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Surviving the Rollercoaster of Fatherhood

Christine Pafumi
June 1, 2012

Troy Pattee shares his secrets to survival as a stay-at-home working dad as part of the Care.com Interview Series.

Dadventurous blogger Troy Pattee knows all too well what it's like to work from home while raising a son and a teenage mutant ninja turtle. While technology has allowed him to be a work-at-home/stay-at-home father, sometimes the lines blur between work time and parenting time.

Although there have been some unexpected twists and turns along the way, Pattee has readily handled going from a full day at the office to becoming a work-at-home dad. Here, he shares with Care.com why socks are just fine for Father's Day, and why, when it comes to Mommy's doghouse, bigger is definitely better.

Tell us about your family.

I have two children (boys) and one wife (clever polygamy reference because I live in Utah). My oldest son is 11 years old and considers himself to be a young adult. He has refused to order off the kids menu since he was 7, and absolutely refuses to sit at kids table at family gatherings.

My youngest son is now 8 years old. He is the creative type, and there was a two-year period during his preschool years in which he was utterly convinced he was a Teenage Mutant Ninja Turtle named Leo. When he looked in the mirror he saw green. If he had an itch on his back he would "scratch his shell." His teachers learned very quickly not to call him by his given name.

I've been married to my current wife (reference to clever comment above) for almost 15 years. We met at work where I was her boss. But ever since the wedding she's been the one in charge. She is one of the most awesome people on Earth. As far as personality and values go she is one of the 1%.

Tell us something you didn't know about fatherhood. What's surprised you? What were you expecting?

I blame my parents. They always made parenthood look so easy that I just assumed it would be the same when I was a parent. As it turns out, being a father isn't easy at all.

Because I've worked from home much of my kids' lives, I've often been the primary caregiver. I have a relationship and bond with my boys that can only be envied by other fathers.

The first few months of parenthood can be trying - as a dad, how did you feel most useful the first six months? What did mom need the most in your experience?

My first few months of parenthood did not go as planned. Less than three weeks after our oldest was born I was downsized from my job. My wife had worked full-time up until she became a mom, but was committed and looking forward to being a full-time stay-at-home mom. Instead, she had to resume her career while I watched the newborn. I loved it. I hated it. I'm glad it happened that way.

Why did you decide to start blogging? What is your ultimate goal?

My career in marketing and advertising has always involved a fair amount of writing, which I enjoy. My original intent was to connect with other dads, but I've expanded that to include moms as well.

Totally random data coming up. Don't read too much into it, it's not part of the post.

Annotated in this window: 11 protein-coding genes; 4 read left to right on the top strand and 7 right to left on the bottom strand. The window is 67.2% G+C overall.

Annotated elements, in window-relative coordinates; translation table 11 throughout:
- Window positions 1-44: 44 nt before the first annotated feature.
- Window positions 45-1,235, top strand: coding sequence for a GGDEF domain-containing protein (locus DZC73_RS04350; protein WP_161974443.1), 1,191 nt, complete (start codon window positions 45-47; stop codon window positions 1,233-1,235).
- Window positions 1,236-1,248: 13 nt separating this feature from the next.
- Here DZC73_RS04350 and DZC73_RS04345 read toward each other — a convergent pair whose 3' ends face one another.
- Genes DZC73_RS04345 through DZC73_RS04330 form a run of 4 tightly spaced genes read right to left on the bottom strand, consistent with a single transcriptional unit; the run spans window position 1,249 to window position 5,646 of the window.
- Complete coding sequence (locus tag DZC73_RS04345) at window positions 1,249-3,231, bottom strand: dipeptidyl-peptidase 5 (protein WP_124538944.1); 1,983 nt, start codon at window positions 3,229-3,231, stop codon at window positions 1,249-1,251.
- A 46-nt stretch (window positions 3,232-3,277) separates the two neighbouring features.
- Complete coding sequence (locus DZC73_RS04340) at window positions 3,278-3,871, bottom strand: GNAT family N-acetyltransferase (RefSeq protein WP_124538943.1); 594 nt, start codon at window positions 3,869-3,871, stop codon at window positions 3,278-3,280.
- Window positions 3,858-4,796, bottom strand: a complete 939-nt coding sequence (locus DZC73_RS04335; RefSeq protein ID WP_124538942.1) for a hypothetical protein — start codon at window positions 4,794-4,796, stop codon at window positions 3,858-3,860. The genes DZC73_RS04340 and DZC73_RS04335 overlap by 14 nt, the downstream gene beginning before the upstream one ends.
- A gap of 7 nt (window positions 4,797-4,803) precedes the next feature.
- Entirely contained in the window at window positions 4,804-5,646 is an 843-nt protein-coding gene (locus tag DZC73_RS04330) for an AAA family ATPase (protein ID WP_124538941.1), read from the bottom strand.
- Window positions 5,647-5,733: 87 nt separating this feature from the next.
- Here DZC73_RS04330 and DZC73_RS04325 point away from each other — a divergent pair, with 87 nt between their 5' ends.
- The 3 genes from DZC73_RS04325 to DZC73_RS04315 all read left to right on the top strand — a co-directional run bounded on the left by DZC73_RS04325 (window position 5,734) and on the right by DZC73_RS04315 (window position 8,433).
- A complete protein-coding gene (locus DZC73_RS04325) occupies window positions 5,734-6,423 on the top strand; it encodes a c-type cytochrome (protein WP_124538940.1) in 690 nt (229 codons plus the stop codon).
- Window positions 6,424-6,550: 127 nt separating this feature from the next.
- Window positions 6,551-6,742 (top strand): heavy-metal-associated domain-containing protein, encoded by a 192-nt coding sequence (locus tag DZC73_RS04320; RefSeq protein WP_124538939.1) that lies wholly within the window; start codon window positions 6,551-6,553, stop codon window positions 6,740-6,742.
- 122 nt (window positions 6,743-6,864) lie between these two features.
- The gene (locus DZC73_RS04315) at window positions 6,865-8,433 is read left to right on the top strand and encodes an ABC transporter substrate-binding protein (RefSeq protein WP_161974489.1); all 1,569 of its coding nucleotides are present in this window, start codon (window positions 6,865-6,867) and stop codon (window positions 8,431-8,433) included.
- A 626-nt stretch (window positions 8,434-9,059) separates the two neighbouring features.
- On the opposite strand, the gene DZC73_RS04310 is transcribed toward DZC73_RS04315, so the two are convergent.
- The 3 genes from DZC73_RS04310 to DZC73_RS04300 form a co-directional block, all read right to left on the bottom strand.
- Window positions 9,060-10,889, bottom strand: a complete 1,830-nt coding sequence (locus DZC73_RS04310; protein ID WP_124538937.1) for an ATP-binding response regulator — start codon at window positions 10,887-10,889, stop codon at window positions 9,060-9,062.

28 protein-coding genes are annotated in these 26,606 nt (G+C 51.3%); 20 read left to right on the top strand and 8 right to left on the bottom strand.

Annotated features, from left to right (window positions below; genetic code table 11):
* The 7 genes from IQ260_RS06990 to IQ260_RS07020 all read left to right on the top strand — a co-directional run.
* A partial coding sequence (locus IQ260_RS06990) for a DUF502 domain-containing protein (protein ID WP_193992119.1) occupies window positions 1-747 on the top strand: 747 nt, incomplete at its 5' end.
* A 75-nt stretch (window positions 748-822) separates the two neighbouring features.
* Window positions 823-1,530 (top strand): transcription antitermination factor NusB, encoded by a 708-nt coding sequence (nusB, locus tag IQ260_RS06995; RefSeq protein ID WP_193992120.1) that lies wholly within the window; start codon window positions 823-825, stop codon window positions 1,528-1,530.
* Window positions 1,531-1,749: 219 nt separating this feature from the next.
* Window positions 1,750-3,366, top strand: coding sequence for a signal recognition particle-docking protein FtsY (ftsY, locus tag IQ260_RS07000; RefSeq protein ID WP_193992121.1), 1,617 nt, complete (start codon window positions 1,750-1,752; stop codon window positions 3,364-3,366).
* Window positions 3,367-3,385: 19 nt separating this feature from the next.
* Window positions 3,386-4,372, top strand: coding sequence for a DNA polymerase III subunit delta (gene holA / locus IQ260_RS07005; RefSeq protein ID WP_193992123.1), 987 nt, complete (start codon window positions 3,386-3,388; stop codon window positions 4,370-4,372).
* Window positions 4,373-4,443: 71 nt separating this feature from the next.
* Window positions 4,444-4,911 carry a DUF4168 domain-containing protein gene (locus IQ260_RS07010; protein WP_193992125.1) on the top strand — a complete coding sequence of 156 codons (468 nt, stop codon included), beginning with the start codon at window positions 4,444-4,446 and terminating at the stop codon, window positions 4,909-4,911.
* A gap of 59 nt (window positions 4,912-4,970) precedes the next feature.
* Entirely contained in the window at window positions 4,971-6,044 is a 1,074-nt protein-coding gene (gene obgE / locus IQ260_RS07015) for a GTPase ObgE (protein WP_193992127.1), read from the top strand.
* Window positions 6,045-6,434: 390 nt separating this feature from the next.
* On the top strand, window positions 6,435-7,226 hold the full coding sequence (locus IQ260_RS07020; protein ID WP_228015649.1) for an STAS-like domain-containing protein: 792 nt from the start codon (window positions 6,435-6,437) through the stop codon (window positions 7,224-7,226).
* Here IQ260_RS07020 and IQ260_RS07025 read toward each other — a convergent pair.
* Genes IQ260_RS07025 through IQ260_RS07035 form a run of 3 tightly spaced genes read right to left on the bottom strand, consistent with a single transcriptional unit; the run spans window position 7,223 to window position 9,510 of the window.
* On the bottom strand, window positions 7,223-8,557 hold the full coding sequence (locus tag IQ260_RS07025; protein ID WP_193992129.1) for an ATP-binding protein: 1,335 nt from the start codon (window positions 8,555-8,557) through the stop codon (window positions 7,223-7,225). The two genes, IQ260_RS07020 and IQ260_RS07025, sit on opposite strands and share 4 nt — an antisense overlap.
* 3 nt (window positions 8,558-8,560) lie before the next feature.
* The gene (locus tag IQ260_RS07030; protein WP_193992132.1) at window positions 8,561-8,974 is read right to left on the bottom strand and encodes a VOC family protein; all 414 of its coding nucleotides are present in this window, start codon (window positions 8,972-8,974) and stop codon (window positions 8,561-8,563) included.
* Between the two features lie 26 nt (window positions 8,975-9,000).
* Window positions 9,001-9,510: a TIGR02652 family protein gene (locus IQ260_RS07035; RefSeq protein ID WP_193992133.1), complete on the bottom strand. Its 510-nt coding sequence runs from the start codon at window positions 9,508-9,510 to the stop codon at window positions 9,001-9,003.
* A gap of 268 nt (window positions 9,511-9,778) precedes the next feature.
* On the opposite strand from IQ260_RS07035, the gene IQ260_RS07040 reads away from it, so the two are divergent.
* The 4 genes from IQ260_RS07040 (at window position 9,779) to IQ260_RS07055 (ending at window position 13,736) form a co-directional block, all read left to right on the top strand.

Tell us about the best Father's Day you've ever had.

The only difference between Father's Day and every other day of the year around here is that on Father's Day, I get some new socks. I'm not complaining though. My boys make it seem like every day is special and are very good at showing their appreciation.

What is the most difficult part of being a stay-at-home dad, and how do you fit blogging and writing into your day while keeping the kids, and wife, happy?

The hardest part is having a full-time job while being a full-time parent as well. Technology has made it so whenever I have a moment that isn't a dad thing, I can jump on the computer or phone and do work-related things. The kids sometimes struggle with identifying whether I'm working or parenting at any given moment.

What is the hardest part about being a dad?

The hardest part about being a dad is seeing my kids go through the many difficult things that we've all had to go through. It's often tempting to jump in and do their homework or resolve a problem with a friend. But I usually succeed at allowing them to have the experiences and to learn from them without me solving it for them. They always know I will be there to support though.

How do you stay out of Mommy's doghouse? Any advice for all of the other dads out there?

I have a very large and comfortable doghouse. I seem to use it frequently.

Have you ever witnessed any big/funny/cute kid moments that mom missed? How did that make her feel and how did you handle that?

We have those moments every day. By taking photos and sending emails or texts she doesn't have to miss very much.

Kids want to know: What does Dad want MOST for Father's Day?

Socks will be fine. Or a new 80-inch Full HD 1080p Flat Screen TV with Built-in Wi-Fi.

What are the three best tips you can give a new dad?

  1. Don't be afraid to say 'no'.
  2. Don't solve all of their problems for them.
  3. Don't skimp on the doghouse.

Get more laughs and tips in the rest of our Care.com Interview Series: Daddy Survival 101 ยป

Troy Pattee lives in Utah with his wife and two children. In his blog, Dadventurous, Pattee tells of the adventures of parenthood from a stay-at-home/work-at-home dad's perspective with mission is to share the funny side of being a stay-at-home dad. Pattee has an MBA and likes to play outside in the snow, dirt and mud. You can also find Troy on Twitter and Facebook.

Image used with permission from Troy Pattee.

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